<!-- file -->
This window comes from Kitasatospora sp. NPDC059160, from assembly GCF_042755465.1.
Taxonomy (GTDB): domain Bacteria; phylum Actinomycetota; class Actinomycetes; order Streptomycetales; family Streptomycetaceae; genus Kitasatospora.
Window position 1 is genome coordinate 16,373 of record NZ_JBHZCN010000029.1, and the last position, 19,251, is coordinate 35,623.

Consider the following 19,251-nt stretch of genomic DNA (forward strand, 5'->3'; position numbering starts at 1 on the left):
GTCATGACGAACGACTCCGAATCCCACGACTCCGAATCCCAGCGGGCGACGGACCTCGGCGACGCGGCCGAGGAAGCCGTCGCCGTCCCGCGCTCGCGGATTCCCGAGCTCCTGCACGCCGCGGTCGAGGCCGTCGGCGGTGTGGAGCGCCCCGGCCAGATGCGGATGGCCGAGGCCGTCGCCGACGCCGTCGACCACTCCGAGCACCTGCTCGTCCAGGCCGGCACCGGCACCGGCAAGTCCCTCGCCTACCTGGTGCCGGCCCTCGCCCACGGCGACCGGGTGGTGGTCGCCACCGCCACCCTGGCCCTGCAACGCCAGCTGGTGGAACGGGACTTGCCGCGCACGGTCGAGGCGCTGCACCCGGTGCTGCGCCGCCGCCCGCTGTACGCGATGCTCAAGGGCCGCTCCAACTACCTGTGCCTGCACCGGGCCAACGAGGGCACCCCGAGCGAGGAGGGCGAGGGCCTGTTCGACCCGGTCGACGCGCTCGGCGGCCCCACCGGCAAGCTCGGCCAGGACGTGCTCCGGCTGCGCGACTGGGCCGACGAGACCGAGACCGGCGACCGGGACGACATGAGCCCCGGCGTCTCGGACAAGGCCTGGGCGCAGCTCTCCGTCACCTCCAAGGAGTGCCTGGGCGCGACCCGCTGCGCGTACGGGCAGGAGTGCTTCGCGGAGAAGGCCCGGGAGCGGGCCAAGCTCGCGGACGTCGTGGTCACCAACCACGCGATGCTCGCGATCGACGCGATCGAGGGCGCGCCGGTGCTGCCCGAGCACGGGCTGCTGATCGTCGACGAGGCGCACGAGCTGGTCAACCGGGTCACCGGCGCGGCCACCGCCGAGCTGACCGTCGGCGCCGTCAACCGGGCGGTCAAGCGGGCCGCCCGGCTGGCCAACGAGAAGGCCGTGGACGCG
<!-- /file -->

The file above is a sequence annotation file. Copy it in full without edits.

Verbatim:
This window comes from Kitasatospora sp. NPDC059160, from assembly GCF_042755465.1.
Taxonomy (GTDB): domain Bacteria; phylum Actinomycetota; class Actinomycetes; order Streptomycetales; family Streptomycetaceae; genus Kitasatospora.
Window position 1 is genome coordinate 16,373 of record NZ_JBHZCN010000029.1, and the last position, 19,251, is coordinate 35,623.

Consider the following 19,251-nt stretch of genomic DNA (forward strand, 5'->3'; position numbering starts at 1 on the left):
GTCATGACGAACGACTCCGAATCCCACGACTCCGAATCCCAGCGGGCGACGGACCTCGGCGACGCGGCCGAGGAAGCCGTCGCCGTCCCGCGCTCGCGGATTCCCGAGCTCCTGCACGCCGCGGTCGAGGCCGTCGGCGGTGTGGAGCGCCCCGGCCAGATGCGGATGGCCGAGGCCGTCGCCGACGCCGTCGACCACTCCGAGCACCTGCTCGTCCAGGCCGGCACCGGCACCGGCAAGTCCCTCGCCTACCTGGTGCCGGCCCTCGCCCACGGCGACCGGGTGGTGGTCGCCACCGCCACCCTGGCCCTGCAACGCCAGCTGGTGGAACGGGACTTGCCGCGCACGGTCGAGGCGCTGCACCCGGTGCTGCGCCGCCGCCCGCTGTACGCGATGCTCAAGGGCCGCTCCAACTACCTGTGCCTGCACCGGGCCAACGAGGGCACCCCGAGCGAGGAGGGCGAGGGCCTGTTCGACCCGGTCGACGCGCTCGGCGGCCCCACCGGCAAGCTCGGCCAGGACGTGCTCCGGCTGCGCGACTGGGCCGACGAGACCGAGACCGGCGACCGGGACGACATGAGCCCCGGCGTCTCGGACAAGGCCTGGGCGCAGCTCTCCGTCACCTCCAAGGAGTGCCTGGGCGCGACCCGCTGCGCGTACGGGCAGGAGTGCTTCGCGGAGAAGGCCCGGGAGCGGGCCAAGCTCGCGGACGTCGTGGTCACCAACCACGCGATGCTCGCGATCGACGCGATCGAGGGCGCGCCGGTGCTGCCCGAGCACGGGCTGCTGATCGTCGACGAGGCGCACGAGCTGGTCAACCGGGTCACCGGCGCGGCCACCGCCGAGCTGACCGTCGGCGCCGTCAACCGGGCGGTCAAGCGGGCCGCCCGGCTGGCCAACGAGAAGGCCGTGGACGCG